Happiness Is A Crossword Puzzle

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I am a crossword puzzle addict.  A cruciverbalist.  I can't get enough of them. The harder the better.  Name a variety and I've tried it .  The British ones have  anagrams in their clues...pardon me... clews.  Which we Yanks  frequently meet in ours---the other day one answer even  was the word  'anagram'---  for this clue: "chemical agent  vis a vis climate change".   But as a rule, the  anagram is not  a sine qua non  in  our crosswords  as it seems to be  over there .  The 15 X 15 configuration is my favorite.  I consider it the  Goldilocks of crosswords.   Just the right size.   And the creme de la creme is  found in the  New York Times.   The Times syndicates the daily 15 X 15  which is  carried here--- allowing for a time lag of a few months---  by the Sun-Times.

There is a beautiful  symmetry to the 15 X 15.  The top 7 layers mirror the bottom 7.  An  architectural  property that  helps in the solution..   Especially for the diagramless ones  which don't  show where one answer ends and another begins.  For whatever reason though, the diagramless puzzles have never appealed to me.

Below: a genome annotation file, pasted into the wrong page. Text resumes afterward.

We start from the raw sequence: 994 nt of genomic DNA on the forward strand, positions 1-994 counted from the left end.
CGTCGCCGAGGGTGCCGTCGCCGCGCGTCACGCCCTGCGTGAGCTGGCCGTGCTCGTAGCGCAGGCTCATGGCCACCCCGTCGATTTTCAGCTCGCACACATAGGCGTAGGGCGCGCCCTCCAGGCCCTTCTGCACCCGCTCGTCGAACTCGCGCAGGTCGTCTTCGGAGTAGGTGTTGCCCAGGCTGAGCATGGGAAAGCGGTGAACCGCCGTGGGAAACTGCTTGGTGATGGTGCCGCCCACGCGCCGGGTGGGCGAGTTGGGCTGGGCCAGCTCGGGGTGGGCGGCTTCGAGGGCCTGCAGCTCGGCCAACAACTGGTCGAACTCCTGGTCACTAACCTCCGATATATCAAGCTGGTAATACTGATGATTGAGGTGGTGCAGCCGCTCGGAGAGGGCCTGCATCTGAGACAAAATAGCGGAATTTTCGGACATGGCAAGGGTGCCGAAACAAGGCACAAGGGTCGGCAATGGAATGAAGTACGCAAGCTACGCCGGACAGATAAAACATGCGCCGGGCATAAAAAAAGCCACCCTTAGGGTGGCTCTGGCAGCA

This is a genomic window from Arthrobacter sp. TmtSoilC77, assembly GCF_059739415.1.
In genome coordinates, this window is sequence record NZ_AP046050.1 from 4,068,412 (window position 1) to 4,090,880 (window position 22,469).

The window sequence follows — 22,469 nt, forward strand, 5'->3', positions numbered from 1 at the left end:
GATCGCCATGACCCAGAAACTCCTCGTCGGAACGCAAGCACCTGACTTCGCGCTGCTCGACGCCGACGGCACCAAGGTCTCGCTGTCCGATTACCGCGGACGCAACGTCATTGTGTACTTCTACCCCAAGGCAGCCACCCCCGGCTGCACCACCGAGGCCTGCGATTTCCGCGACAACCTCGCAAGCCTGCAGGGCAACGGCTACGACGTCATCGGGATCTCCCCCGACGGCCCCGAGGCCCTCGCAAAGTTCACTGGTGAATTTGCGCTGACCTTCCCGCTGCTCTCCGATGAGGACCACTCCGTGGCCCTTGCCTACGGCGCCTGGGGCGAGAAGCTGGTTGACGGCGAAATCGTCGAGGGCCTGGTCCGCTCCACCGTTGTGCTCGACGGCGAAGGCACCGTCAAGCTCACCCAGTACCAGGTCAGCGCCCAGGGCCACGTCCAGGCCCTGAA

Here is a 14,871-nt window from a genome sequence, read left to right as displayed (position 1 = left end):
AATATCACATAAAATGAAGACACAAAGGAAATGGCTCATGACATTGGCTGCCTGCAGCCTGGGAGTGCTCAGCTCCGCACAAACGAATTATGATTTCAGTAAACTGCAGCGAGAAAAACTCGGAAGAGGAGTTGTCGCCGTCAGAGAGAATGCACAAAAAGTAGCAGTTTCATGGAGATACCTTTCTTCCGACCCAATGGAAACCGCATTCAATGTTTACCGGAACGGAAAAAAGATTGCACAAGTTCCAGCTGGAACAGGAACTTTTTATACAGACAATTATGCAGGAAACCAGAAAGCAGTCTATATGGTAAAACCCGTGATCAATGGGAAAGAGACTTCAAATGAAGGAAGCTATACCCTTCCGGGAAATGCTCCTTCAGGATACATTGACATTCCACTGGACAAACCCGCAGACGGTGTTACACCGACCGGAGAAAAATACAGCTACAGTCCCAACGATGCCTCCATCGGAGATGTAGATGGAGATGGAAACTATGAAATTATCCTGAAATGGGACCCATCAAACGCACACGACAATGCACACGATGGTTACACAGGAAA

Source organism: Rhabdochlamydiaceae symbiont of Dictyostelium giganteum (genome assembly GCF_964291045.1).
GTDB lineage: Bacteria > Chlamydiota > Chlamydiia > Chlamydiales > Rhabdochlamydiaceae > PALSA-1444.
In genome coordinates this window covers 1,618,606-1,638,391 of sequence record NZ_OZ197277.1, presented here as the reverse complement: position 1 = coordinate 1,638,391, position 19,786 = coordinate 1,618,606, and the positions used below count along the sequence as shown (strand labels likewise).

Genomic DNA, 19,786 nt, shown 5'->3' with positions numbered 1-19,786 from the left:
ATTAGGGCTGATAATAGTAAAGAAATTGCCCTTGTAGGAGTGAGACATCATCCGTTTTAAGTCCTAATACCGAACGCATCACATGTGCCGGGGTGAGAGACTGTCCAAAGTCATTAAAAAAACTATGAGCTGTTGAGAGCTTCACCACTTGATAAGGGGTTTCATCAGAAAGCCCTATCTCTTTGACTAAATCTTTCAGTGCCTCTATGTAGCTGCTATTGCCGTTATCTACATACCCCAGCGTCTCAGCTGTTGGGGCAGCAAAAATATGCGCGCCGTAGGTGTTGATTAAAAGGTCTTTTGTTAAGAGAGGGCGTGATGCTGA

A theme also helps to solve a crossword  and adds to its  delight.   The  theme can be just about any subject,  like 'Movie Epics' or 'Famous Chefs'.   Typically,  themes are revealed  in  the longer answers,  maxing  out at 15 letters, of course,  in the NYT daily.  Take for example, a puzzle  entitled SALES PITCH by Jordan Lasher---which the NYT first published on my birthday, July 5, in 1974.  The  three 15-letter answers across were : AMAZING LOW PRICES; EASY CREDIT TERMS; and  TOO GOOD TO BE TRUE.

The first crossword puzzle appeared in 1913 in the New York World.   Across and down the years since  unheralded constructors and editors have labored on this peculiar art  of interlocking words and ideas.  To all of them, I give thanks.   Despite the bafflements and the  seemingly insurmountable impasses along the way, there are few pleasures in life as sweet as that aha moment when you  fill in the last squares of a  crossword puzzle.

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